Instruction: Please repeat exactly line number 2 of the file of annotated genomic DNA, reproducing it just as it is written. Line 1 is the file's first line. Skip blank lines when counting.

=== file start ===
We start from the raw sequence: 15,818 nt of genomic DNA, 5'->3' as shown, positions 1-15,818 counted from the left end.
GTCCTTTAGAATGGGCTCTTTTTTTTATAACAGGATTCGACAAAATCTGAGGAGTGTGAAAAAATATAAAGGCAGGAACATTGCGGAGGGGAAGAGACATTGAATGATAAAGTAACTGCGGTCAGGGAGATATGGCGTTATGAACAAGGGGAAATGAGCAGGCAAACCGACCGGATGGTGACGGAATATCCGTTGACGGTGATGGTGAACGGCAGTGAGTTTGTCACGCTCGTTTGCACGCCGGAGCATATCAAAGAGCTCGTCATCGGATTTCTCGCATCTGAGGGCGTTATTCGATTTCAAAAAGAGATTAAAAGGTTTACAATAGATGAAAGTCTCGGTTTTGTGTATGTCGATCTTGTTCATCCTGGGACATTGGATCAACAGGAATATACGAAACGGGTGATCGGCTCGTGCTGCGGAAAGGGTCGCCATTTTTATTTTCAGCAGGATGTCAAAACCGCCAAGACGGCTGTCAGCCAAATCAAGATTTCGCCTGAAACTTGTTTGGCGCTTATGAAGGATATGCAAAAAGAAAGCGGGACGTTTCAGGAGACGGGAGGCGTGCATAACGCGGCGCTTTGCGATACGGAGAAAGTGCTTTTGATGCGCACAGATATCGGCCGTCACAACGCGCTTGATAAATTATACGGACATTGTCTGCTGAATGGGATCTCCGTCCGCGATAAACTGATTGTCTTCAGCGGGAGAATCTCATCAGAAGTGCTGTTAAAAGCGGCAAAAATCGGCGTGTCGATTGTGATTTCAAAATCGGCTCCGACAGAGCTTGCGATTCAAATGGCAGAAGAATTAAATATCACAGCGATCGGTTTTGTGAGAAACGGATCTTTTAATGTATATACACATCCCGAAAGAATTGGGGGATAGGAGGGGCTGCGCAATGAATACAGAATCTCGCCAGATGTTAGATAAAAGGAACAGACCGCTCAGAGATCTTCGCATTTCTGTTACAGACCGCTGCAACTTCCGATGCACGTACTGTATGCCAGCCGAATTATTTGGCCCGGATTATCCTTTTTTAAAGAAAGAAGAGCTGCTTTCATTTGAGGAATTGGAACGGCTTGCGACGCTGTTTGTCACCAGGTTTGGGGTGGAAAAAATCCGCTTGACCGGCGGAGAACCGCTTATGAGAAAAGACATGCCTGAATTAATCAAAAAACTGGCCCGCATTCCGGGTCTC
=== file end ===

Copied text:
GTCCTTTAGAATGGGCTCTTTTTTTTATAACAGGATTCGACAAAATCTGAGGAGTGTGAAAAAATATAAAGGCAGGAACATTGCGGAGGGGAAGAGACATTGAATGATAAAGTAACTGCGGTCAGGGAGATATGGCGTTATGAACAAGGGGAAATGAGCAGGCAAACCGACCGGATGGTGACGGAATATCCGTTGACGGTGATGGTGAACGGCAGTGAGTTTGTCACGCTCGTTTGCACGCCGGAGCATATCAAAGAGCTCGTCATCGGATTTCTCGCATCTGAGGGCGTTATTCGATTTCAAAAAGAGATTAAAAGGTTTACAATAGATGAAAGTCTCGGTTTTGTGTATGTCGATCTTGTTCATCCTGGGACATTGGATCAACAGGAATATACGAAACGGGTGATCGGCTCGTGCTGCGGAAAGGGTCGCCATTTTTATTTTCAGCAGGATGTCAAAACCGCCAAGACGGCTGTCAGCCAAATCAAGATTTCGCCTGAAACTTGTTTGGCGCTTATGAAGGATATGCAAAAAGAAAGCGGGACGTTTCAGGAGACGGGAGGCGTGCATAACGCGGCGCTTTGCGATACGGAGAAAGTGCTTTTGATGCGCACAGATATCGGCCGTCACAACGCGCTTGATAAATTATACGGACATTGTCTGCTGAATGGGATCTCCGTCCGCGATAAACTGATTGTCTTCAGCGGGAGAATCTCATCAGAAGTGCTGTTAAAAGCGGCAAAAATCGGCGTGTCGATTGTGATTTCAAAATCGGCTCCGACAGAGCTTGCGATTCAAATGGCAGAAGAATTAAATATCACAGCGATCGGTTTTGTGAGAAACGGATCTTTTAATGTATATACACATCCCGAAAGAATTGGGGGATAGGAGGGGCTGCGCAATGAATACAGAATCTCGCCAGATGTTAGATAAAAGGAACAGACCGCTCAGAGATCTTCGCATTTCTGTTACAGACCGCTGCAACTTCCGATGCACGTACTGTATGCCAGCCGAATTATTTGGCCCGGATTATCCTTTTTTAAAGAAAGAAGAGCTGCTTTCATTTGAGGAATTGGAACGGCTTGCGACGCTGTTTGTCACCAGGTTTGGGGTGGAAAAAATCCGCTTGACCGGCGGAGAACCGCTTATGAGAAAAGACATGCCTGAATTAATCAAAAAACTGGCCCGCATTCCGGGTCTC